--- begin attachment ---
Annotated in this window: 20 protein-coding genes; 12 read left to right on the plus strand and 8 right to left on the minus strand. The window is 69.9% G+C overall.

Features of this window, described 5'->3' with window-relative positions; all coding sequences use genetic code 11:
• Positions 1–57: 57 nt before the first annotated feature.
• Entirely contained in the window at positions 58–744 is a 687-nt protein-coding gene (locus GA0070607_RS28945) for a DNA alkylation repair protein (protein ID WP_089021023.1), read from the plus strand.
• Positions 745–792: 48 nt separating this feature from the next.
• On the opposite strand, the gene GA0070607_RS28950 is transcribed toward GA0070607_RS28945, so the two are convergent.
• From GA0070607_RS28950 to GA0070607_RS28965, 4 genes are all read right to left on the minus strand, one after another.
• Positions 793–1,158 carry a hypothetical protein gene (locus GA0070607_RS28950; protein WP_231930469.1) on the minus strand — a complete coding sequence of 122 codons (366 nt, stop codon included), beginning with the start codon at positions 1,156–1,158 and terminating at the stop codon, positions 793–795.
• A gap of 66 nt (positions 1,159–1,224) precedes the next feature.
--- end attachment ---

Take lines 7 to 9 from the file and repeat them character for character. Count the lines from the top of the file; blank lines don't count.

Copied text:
• From GA0070607_RS28950 to GA0070607_RS28965, 4 genes are all read right to left on the minus strand, one after another.
• Positions 793–1,158 carry a hypothetical protein gene (locus GA0070607_RS28950; protein WP_231930469.1) on the minus strand — a complete coding sequence of 122 codons (366 nt, stop codon included), beginning with the start codon at positions 1,156–1,158 and terminating at the stop codon, positions 793–795.
• A gap of 66 nt (positions 1,159–1,224) precedes the next feature.